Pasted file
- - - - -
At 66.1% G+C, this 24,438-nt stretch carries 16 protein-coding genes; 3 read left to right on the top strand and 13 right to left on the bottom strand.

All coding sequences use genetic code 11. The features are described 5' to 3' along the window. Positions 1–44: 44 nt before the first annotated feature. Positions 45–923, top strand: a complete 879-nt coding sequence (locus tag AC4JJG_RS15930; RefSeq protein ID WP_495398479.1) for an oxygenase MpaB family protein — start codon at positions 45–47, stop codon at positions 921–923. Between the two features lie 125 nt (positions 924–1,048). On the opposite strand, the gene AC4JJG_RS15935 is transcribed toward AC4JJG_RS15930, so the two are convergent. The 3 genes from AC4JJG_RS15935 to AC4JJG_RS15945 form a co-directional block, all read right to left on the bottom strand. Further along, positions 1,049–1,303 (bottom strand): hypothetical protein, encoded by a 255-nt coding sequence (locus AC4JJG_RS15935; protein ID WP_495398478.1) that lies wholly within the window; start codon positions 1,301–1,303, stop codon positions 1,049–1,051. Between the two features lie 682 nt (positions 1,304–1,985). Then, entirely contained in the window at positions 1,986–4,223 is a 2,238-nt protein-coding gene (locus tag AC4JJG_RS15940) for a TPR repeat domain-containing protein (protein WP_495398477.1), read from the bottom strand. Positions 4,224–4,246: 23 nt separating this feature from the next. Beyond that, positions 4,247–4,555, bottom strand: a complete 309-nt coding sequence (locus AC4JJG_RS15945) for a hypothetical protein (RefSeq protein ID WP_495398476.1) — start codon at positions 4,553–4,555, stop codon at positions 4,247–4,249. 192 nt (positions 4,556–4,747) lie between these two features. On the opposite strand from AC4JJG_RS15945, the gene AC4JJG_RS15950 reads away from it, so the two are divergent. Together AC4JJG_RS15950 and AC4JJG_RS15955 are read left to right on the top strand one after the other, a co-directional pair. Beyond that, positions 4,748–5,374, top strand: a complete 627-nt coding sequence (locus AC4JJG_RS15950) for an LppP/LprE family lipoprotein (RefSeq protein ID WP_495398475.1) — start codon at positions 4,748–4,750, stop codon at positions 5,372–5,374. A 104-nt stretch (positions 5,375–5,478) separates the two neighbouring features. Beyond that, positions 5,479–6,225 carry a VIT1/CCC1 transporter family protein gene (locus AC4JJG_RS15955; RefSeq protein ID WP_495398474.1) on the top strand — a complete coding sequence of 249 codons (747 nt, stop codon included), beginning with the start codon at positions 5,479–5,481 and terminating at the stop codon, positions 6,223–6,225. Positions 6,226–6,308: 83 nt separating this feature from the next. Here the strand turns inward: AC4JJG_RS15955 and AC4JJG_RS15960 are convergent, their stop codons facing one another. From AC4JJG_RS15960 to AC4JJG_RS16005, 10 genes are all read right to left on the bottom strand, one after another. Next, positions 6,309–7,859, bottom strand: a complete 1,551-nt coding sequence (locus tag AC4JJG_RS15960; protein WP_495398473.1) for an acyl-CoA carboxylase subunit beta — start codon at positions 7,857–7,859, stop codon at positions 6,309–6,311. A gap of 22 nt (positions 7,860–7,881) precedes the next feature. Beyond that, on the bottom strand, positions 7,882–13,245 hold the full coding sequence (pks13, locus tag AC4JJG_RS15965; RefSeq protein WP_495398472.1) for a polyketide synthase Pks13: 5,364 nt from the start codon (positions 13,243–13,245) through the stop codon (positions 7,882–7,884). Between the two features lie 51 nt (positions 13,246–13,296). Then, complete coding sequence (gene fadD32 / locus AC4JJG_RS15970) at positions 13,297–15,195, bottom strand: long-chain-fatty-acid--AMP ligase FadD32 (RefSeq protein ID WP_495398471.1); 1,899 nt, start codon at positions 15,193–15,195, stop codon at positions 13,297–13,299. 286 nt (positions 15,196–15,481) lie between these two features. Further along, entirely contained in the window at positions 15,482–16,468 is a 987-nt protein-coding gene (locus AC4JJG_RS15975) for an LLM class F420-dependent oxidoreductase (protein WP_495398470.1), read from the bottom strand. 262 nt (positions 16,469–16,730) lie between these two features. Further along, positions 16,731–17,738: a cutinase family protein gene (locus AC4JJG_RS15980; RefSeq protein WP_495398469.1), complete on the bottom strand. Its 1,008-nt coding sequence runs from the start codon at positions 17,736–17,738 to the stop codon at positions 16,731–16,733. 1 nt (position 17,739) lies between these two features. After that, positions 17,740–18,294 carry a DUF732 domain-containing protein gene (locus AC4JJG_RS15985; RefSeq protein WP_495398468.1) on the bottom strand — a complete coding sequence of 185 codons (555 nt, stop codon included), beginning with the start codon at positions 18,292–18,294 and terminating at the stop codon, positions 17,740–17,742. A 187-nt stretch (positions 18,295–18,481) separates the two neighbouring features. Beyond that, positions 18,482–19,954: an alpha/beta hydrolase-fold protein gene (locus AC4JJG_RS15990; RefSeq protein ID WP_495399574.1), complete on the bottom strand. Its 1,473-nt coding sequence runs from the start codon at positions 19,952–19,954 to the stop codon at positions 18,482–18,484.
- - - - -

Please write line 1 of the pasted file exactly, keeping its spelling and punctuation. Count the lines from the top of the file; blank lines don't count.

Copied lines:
At 66.1% G+C, this 24,438-nt stretch carries 16 protein-coding genes; 3 read left to right on the top strand and 13 right to left on the bottom strand.